Micro$oft Biz'droid Lusers (was: OT email response format)

From: Richard Erlacher <edick_at_idcomm.com>
Date: Wed Apr 24 10:43:52 2002

See below, plz.


----- Original Message -----
From: "Christopher Smith" <csmith_at_amdocs.com>
To: <classiccmp_at_classiccmp.org>
Sent: Wednesday, April 24, 2002 8:36 AM
Subject: RE: Micro$oft Biz'droid Lusers (was: OT email response format)

> > -----Original Message-----
> > From: Richard Erlacher [mailto:edick_at_idcomm.com]
> Knowing this it probably more rhetorical:
> > I haven't looked at the insides of the COCO2 I've got sitting
> > here, but I
> > don't see any place for a FDD or a HDD. Are there serial
> Yep, that's a problem. Mine had a Floppy controller that plugged
> into the cartridge slot. The tape setup wasn't bad either, for the
> time.
An easy way to spot a product intended for the toy market as opposed to one
intended to be seen as a computer, is that the disk drive interface is
> > ports anywhere that
> Yeah, I'm certain there was a serial port, but I can't tell you
> about it. It's been a while.
> > I can use? How much R/W memory does it have? How do you
> R/W memory? It has up to 64k of RAM if that's what you mean. If
> it were a CoCo 3, it would have up to 512.
What I meant, of course, is how much memory is in the box as shipped.
> > expand it to do
> > something useful?
> It's not bad with _only_ the computer, and a disk setup.
> > ... see what I mean? You have to do so much to the thing
> > that RS sells you
> > that it takes up a whole tabletop just to get to what's in
> > the PC's box, and
> You didn't mention that the PSUs were external on many peripherals
> too ;)
> > if you compare the price of a typical PC Clone available the
> > same year the
> > COCO2 was offered, how do they compare in price, avaialble
> > software base, etc?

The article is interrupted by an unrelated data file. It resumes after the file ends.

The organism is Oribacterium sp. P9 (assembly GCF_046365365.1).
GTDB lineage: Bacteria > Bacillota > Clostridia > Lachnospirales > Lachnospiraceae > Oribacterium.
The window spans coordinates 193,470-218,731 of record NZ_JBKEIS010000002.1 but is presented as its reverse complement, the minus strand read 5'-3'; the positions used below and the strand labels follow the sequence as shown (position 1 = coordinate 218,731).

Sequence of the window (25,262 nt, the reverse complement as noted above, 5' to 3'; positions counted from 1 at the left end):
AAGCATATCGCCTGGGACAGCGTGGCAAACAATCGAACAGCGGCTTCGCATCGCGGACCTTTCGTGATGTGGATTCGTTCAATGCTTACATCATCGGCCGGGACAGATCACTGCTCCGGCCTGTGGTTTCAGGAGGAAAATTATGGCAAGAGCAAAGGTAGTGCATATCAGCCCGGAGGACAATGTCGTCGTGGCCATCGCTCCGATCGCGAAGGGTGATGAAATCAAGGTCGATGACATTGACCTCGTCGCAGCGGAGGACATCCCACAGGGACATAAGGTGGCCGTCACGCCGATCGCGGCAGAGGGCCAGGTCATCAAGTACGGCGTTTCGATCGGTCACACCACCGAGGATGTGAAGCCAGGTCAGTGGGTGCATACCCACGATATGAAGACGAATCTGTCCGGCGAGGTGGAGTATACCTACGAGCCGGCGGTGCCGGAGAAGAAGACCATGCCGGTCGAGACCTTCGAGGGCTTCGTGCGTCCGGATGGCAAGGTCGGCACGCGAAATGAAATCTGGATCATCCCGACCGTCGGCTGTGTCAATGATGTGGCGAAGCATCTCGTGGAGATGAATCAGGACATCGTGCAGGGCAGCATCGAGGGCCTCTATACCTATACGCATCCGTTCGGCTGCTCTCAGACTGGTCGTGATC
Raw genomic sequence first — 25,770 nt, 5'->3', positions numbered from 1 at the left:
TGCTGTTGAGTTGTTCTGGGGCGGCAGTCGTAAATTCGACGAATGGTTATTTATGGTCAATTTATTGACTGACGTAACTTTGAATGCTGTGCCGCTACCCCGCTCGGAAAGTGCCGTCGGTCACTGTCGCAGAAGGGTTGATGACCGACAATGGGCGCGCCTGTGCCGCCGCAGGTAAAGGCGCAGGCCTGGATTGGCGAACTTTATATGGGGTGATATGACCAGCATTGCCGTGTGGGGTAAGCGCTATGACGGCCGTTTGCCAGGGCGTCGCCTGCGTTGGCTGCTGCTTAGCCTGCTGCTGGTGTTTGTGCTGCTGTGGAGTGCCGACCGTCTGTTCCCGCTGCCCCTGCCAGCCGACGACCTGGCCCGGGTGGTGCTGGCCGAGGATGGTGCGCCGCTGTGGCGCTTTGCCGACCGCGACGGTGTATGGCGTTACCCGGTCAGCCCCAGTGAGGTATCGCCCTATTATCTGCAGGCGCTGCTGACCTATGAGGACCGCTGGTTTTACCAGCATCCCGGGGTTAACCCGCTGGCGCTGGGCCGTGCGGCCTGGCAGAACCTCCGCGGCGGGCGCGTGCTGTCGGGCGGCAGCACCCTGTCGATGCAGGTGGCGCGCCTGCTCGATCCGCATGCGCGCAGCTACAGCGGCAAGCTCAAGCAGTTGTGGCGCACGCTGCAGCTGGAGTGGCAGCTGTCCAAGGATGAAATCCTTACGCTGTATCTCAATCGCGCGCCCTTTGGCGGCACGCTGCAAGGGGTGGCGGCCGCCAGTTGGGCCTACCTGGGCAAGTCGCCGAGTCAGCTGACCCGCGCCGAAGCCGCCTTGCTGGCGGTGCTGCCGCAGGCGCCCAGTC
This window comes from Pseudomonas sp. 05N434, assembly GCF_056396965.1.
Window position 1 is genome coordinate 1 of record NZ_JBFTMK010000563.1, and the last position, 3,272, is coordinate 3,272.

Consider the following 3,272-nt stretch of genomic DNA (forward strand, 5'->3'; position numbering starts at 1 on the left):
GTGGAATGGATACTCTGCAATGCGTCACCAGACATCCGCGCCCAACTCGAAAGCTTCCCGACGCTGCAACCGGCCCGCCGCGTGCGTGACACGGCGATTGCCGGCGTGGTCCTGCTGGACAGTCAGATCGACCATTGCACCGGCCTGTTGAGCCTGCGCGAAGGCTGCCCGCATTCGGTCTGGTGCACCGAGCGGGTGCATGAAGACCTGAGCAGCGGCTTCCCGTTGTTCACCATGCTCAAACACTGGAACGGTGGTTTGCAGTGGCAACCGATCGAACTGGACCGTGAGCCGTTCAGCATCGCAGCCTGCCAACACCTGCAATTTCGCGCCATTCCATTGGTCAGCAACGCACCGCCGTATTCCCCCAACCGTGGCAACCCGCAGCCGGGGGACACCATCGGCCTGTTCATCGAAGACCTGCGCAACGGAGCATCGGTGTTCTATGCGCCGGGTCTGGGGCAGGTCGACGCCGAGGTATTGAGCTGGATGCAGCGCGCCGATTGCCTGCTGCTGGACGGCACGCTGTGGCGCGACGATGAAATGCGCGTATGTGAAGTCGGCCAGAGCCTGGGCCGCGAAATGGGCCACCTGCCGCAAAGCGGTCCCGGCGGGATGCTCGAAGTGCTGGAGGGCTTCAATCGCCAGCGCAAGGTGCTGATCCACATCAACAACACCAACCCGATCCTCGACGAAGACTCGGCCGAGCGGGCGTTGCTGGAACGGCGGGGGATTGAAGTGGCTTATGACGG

> There's lots of software for CoCo, but I don't have numbers.
> > With the COCO, you're better off starting from a wirewrap
> > panel and a bucket
> I think that may be an exaggeration. :)
The COCO schematics I once saw were pretty much direct copies of the Motorola
application notes for their 6847+"sequential address multiplexer" approach to
a "video terminal." It's been at least a decade, probably more like two,
since I had any interest in the 6847, but IIRC, the only character display
format that the 6847 would support was 16 lines of 32 characters. It was
capable of 256x192 graphics in 4 colors, and (maybe) some slightly higher
resolution in monochrome. It was, compared to other sorts of video display
hardware, a complete toy. There must have been some better way of displaying
characters from the COCO, with as many people as seem to like it, but I've no
idea how.
> > of parts, since the video on the COCO is not "up to snuff,"
> > i.e. 80x24 characters-capable. It uses that ridiculous 6847, IIRC, and
> Actually, there are applications that do 80x24 in some high-res
> video mode, for word processing and the like. I ran at least one
> on my CoCo1 with 64k of RAM.
Did they require some sort of hardware enhancement to do that? Once I get
through with what I'm doing today, I'll get out the screwdriver and have a
look inside the COCO2. I did peek inside to see whether the WD 1772 was
inside, which it wasn't, and that was what I was after when I snagged the
Computers of the '80's had mass storage. Video toys did not. That's why I
refer to things that didn't/couldn't have internal mass storage interfaces as
toys and allow that things that did/could have them as computers. Later on,
that was no longer a valid basis for classifying them, since it simply became
cheaper to put the mass storage interface inside the box. In the '80's, toy
vendors wanted you to buy small, at an inflated price, and then buy small
again, also at an inflated price. Computer makers had to compete with one
another, while game/toy vendors didn't have to compete with computer makers.
Received on Wed Apr 24 2002 - 10:43:52 BST

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